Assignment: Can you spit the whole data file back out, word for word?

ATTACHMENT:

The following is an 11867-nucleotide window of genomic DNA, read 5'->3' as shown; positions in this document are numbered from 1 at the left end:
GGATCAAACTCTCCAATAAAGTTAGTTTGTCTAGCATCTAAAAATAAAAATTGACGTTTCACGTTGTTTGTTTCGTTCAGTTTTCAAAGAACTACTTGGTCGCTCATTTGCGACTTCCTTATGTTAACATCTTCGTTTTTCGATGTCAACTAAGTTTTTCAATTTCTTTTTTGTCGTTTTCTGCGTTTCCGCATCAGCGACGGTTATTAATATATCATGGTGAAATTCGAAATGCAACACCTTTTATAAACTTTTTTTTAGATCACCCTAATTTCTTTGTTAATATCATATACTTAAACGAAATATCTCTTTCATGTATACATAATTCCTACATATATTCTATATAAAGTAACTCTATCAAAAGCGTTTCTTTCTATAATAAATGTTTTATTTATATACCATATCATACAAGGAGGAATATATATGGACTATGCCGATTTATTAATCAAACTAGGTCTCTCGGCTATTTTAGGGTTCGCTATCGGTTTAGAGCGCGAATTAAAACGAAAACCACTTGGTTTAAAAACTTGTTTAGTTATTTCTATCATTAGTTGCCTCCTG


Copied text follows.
The following is an 11867-nucleotide window of genomic DNA, read 5'->3' as shown; positions in this document are numbered from 1 at the left end:
GGATCAAACTCTCCAATAAAGTTAGTTTGTCTAGCATCTAAAAATAAAAATTGACGTTTCACGTTGTTTGTTTCGTTCAGTTTTCAAAGAACTACTTGGTCGCTCATTTGCGACTTCCTTATGTTAACATCTTCGTTTTTCGATGTCAACTAAGTTTTTCAATTTCTTTTTTGTCGTTTTCTGCGTTTCCGCATCAGCGACGGTTATTAATATATCATGGTGAAATTCGAAATGCAACACCTTTTATAAACTTTTTTTTAGATCACCCTAATTTCTTTGTTAATATCATATACTTAAACGAAATATCTCTTTCATGTATACATAATTCCTACATATATTCTATATAAAGTAACTCTATCAAAAGCGTTTCTTTCTATAATAAATGTTTTATTTATATACCATATCATACAAGGAGGAATATATATGGACTATGCCGATTTATTAATCAAACTAGGTCTCTCGGCTATTTTAGGGTTCGCTATCGGTTTAGAGCGCGAATTAAAACGAAAACCACTTGGTTTAAAAACTTGTTTAGTTATTTCTATCATTAGTTGCCTCCTG